How to Make the DHS Cybersecurity Initiative Make Sense for Your Business
Cybersecurity is a growing concern for individuals and businesses alike, so much so that federal agencies have taken strides to help make the nation more cyber aware. As part of that effort, the Department of Homeland Security (DHS) has developed a coordinated cybersecurity initiative targeted to various demographics, providing them with educational resources, insights, and tools. For the small to midsize business (SMB) owner, there are three programs worth your while: the Stop.Think.Connect. Campaign, the NIST Cybersecurity Framework, and the Critical Infrastructure Cyber Community (or C3, pronounced “C Cubed”) Voluntary Program. Here, we’ll discuss each one and ways you can incorporate them into your existing cybersecurity program.
The Stop.Think.Connect. Campaign is an unprecedented effort among state and federal governments, non-profit organizations, and industry organizations that encourages the safe use of the Internet. Its primary objectives are to increase and reinforce awareness, increase the number of organizations engaged in providing education, and change the perception of cybersecurity to one of a shared responsibility. The simple steps businesses can immediately implement to become more diligent in recognizing and reducing their risks of cyber threats is identified in the campaign’s name:
- Stop—Before you or your personnel use the Internet, take time to understand the risks and learn how to spot potential problems.
- Think—Take a moment to be certain the path ahead is clear. Consider how your actions online could impact your business.
- Connect—Enjoy the Internet with greater confidence, knowing you and your staff have taken the right steps to safeguard yourselves and your computers.
The Campaign makes available downloadable resources to help your organization adopt safe online behaviors, including tip cards and planning guides. For example, a rollout package complete with talking points, sample articles, and a timeline can be downloaded to ease the implementation company-wide. For more information on how to implement or update your Internet use policies and cybersecurity plans, contact us today.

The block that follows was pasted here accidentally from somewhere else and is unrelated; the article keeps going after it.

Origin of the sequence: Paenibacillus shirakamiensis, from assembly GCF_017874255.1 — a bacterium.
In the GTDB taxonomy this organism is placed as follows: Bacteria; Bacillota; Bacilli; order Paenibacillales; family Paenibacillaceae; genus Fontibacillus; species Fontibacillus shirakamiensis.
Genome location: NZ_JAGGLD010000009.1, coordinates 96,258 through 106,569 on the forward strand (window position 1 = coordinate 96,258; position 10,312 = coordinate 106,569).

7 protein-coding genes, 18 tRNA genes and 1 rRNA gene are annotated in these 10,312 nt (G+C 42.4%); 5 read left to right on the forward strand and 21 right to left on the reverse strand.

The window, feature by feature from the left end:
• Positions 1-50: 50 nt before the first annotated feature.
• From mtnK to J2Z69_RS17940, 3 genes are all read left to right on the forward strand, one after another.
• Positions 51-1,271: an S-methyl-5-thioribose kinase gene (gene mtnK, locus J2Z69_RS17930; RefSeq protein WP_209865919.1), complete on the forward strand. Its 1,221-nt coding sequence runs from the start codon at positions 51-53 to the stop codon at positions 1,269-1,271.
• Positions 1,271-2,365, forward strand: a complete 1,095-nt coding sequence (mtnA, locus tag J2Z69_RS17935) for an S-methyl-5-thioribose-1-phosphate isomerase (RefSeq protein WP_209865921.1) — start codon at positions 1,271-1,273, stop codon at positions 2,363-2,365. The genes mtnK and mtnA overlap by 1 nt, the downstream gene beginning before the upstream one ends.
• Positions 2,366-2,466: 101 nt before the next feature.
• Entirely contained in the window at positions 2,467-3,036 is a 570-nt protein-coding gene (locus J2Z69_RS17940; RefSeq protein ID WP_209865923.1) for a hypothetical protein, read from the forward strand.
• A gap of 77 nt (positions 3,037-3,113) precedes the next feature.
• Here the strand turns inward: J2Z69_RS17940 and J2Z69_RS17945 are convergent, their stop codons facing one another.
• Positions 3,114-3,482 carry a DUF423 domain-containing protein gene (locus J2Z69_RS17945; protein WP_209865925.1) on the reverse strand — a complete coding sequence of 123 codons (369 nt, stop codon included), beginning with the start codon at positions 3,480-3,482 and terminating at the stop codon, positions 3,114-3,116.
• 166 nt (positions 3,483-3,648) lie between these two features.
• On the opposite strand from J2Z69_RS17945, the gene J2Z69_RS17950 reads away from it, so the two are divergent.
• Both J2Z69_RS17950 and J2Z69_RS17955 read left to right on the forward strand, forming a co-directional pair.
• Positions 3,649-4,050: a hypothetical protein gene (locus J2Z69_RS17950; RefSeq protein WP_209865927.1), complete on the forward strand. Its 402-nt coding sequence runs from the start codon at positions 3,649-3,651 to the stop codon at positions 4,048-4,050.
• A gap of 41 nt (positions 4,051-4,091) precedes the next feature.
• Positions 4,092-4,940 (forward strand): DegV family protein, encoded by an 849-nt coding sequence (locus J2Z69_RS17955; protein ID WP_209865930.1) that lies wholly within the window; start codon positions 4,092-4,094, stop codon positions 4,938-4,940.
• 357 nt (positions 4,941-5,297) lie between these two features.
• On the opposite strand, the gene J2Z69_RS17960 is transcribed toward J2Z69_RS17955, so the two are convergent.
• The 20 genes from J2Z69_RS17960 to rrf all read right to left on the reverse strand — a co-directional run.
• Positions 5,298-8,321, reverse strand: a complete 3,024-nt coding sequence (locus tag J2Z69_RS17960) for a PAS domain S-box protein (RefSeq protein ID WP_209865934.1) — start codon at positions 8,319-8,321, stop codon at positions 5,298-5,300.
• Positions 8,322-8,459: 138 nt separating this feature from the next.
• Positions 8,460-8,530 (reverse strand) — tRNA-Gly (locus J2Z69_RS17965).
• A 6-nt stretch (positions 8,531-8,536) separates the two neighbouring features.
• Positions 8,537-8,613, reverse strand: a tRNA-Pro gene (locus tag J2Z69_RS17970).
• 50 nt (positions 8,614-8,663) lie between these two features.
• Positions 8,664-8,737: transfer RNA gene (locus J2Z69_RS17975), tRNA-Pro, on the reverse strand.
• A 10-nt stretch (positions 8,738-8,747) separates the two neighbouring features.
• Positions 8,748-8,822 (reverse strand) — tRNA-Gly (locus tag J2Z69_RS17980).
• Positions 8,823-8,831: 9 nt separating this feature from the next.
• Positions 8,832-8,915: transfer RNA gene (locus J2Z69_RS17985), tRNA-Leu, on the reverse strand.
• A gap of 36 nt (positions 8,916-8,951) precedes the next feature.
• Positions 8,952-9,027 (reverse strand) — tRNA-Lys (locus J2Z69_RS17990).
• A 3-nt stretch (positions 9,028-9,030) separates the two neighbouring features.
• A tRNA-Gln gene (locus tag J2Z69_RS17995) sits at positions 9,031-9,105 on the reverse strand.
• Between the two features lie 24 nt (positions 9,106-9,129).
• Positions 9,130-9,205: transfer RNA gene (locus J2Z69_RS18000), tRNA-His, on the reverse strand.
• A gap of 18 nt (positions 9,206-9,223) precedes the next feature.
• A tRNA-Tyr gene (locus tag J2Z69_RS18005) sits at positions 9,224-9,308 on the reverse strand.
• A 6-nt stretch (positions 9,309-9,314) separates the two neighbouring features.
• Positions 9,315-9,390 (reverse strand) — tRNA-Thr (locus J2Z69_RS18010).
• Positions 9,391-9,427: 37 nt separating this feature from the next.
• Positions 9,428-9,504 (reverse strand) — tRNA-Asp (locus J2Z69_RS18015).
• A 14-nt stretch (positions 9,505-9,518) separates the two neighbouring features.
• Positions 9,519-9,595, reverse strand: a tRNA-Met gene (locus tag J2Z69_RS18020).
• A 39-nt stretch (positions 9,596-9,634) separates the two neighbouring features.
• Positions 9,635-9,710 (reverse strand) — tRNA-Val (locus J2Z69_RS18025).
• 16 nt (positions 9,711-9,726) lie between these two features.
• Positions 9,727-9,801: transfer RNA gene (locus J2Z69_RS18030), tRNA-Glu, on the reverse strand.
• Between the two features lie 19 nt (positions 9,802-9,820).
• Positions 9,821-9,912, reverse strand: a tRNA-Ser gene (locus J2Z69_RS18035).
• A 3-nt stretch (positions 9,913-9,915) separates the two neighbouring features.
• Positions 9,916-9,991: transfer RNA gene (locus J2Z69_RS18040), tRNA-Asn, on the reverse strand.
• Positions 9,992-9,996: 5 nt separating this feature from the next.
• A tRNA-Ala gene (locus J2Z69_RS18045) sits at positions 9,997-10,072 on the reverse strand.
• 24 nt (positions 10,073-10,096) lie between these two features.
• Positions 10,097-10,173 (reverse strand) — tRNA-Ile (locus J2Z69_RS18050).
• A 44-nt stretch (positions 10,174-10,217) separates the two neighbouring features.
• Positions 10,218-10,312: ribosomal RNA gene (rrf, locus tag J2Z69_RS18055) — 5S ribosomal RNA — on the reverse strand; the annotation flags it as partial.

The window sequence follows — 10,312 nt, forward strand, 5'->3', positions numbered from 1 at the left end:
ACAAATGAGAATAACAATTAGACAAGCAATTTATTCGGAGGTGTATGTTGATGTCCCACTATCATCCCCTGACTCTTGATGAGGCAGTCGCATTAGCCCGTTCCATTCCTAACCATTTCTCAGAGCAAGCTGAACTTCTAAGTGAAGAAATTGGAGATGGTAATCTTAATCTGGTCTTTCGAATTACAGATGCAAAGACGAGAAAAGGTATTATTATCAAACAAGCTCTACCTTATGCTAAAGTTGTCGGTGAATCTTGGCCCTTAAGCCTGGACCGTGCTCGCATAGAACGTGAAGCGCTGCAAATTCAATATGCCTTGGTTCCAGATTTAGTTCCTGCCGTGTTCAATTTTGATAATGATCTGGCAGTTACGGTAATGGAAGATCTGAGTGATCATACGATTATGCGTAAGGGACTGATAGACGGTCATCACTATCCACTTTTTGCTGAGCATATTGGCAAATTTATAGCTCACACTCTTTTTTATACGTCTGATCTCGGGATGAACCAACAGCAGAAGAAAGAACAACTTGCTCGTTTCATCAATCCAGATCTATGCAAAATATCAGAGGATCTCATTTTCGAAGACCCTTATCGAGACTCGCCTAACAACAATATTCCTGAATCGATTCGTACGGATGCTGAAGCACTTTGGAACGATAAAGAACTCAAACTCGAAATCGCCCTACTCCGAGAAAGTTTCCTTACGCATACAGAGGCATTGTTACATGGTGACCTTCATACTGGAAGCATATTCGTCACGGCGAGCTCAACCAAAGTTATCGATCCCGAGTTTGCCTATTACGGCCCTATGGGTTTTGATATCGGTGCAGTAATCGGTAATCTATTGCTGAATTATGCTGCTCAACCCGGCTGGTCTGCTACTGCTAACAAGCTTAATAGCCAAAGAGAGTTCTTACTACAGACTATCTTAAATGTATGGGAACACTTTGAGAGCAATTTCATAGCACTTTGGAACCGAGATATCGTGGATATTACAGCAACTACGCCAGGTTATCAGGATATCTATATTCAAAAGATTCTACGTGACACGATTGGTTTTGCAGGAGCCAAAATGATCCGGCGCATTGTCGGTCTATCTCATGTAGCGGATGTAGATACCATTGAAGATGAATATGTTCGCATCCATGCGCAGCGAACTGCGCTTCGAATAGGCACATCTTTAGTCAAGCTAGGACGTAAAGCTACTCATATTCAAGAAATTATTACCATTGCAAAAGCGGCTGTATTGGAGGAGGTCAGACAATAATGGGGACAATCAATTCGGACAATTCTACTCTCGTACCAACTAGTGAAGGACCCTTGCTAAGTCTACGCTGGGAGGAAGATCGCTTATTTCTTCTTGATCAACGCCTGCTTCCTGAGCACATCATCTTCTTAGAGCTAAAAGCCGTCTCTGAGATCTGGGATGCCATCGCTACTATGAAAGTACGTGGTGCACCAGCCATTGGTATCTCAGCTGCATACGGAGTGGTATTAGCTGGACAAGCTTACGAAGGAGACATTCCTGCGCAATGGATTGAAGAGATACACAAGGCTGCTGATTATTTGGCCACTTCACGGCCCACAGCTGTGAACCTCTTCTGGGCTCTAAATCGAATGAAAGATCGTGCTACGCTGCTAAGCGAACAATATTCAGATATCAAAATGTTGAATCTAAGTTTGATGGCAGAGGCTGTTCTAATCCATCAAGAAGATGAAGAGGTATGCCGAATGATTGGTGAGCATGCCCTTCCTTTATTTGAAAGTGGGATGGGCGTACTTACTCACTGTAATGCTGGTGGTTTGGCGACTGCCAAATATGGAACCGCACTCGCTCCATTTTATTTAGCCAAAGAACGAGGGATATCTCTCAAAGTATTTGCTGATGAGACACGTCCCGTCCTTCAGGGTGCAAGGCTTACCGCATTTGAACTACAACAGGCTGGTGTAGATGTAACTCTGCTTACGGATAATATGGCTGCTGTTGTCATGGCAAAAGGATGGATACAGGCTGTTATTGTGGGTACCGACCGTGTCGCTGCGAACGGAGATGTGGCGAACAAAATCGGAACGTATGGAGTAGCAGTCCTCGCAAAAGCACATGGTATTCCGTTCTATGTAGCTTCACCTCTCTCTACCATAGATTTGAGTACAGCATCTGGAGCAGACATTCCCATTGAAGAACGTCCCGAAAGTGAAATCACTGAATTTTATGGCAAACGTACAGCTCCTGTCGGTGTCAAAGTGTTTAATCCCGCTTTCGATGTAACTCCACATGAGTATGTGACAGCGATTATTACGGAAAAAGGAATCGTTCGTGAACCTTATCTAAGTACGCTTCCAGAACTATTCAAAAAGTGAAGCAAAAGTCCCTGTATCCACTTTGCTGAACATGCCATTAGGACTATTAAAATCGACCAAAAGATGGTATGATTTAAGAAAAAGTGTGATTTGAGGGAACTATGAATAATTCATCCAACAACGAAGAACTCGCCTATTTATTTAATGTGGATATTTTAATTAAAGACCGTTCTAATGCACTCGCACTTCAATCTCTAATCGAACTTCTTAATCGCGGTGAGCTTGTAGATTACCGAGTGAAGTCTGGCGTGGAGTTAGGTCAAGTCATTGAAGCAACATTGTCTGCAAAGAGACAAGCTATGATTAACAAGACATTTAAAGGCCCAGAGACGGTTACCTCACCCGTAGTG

The National Institute of Standards and Technology (NIST) Cybersecurity Framework is a set of standards and best practice guidelines designed to help organizations manage and reduce their cybersecurity risks. Originally, those organizations defined as critical to maintaining our national infrastructure—energy and water utilities, transportation, financial services, communications, healthcare and public health, food and agriculture, chemical and other facilities, key manufacturers, dams, emergency services—were the primary audiences for these guidelines. However, the Cybersecurity Framework Core (CSF Core) has five functional areas any business can use to better assess their risks, plan for threats, and react to and recover from cyber-attacks.
- Identify—The identify section of the CSF Core encourages organizations to focus on their assets, business environment, governance, risk assessment, and risk management strategy to recognize how these areas are defined, cataloged, communicated, and mapped to various internal and external roles.
- Protect—The protect section of the CSF Core suggests organizations implement practices that control who has access to critical information, strengthen data security, and ensure maintenance and repairs to the systems are performed on a regular basis. These practices can be administered through policies and training programs.